An article has come out fighting in the Sydney Morning Herald claiming that teasing a redhead isn’t racist or prejudice.. You’ll note from a previous post I wrote about reds, that I can take the ginger nut biscuit jabs on the chin. You kind of have to. Years of experience have taught me that people generally don’t have any issues with redheads… they just tease us, er, because they’re jealous? Because they have unresolved childhood parental issues? Because… um.
The reason I’m writing this post isn’t really to do with redheads. It’s to do with teasing and bullying in general. Did being teased as a child / adolescent ‘toughen me up’ and ‘make me a stronger person’? Probably. But it also made me feel ugly, humiliated, ashamed, outcast, bewildered and angry. You only become tougher and stronger and funnier because you end up having to fight the demons inside as well as outside. Bullying torments kids, it always has. It cuts them deep where people can’t always see and sometimes where they can.
Does something have to be racist or prejudicing a minority group for it to be wrong? I think not.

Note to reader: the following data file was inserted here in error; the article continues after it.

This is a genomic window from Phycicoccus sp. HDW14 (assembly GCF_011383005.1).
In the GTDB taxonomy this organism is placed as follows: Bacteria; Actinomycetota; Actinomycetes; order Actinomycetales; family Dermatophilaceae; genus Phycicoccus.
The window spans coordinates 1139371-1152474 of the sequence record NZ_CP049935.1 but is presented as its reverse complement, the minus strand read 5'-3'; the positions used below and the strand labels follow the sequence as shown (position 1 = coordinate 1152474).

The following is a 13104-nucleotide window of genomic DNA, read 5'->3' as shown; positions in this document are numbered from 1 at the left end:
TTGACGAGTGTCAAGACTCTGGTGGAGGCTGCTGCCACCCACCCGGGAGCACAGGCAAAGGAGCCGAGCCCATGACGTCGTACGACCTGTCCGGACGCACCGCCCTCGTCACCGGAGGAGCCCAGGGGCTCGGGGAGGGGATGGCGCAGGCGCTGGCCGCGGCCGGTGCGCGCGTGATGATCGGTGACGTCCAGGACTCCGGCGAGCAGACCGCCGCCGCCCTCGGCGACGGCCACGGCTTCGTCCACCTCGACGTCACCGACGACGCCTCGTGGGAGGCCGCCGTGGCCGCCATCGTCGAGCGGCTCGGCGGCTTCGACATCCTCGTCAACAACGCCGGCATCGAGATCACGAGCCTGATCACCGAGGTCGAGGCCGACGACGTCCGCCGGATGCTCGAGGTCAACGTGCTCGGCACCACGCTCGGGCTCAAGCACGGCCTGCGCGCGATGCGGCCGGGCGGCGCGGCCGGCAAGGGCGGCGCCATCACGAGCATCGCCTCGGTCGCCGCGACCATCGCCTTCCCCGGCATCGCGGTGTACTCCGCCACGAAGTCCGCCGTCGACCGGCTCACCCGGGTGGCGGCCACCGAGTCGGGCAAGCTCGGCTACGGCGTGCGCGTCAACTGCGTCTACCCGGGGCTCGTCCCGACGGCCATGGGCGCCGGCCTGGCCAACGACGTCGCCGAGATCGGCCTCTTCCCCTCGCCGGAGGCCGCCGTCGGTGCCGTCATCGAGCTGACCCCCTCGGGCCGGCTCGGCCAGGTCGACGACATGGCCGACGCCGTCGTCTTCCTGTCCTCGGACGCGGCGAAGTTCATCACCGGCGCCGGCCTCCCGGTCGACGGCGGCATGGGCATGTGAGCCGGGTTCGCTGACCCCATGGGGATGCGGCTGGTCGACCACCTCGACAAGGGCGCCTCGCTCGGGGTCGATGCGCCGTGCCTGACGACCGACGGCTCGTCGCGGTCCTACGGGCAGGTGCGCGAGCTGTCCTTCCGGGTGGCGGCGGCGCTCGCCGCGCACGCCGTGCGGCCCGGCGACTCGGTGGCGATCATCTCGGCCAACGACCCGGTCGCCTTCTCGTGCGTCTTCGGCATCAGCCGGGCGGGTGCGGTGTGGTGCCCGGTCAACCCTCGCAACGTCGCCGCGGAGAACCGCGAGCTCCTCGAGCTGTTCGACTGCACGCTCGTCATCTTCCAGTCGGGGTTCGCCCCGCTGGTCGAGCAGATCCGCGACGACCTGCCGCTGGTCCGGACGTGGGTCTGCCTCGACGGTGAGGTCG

To this day I still get ‘good natured’ teasing… How oh how can we ever teach our children that bullying is wrong if their adult role models are doing it themselves? Can a child tell the difference between calling a redhead a ranga or calling a black person a darkie? See, it’s really plain how hurtful comments can be when you put them into context like that.
My hair colour doesn’t define me any more than the colour of a person’s skin defines them.
I wish supposedly mature adults would stop making blonde jokes, redhead jokes, fat jokes, female jokes… it’s endless the way we carry on. And I wish supposedly mature adults would stop defending hurtful remarks as being ‘harmless’, ‘a bit of fun’, ‘can’t you take a joke?’ It really. isn’t. funny. I wish we could all just grow up and be the people we want our kids to be.
Maybe then our children will learn that teasing and bullying hurts people in ways they can’t imagine. Oh, please, maybe then.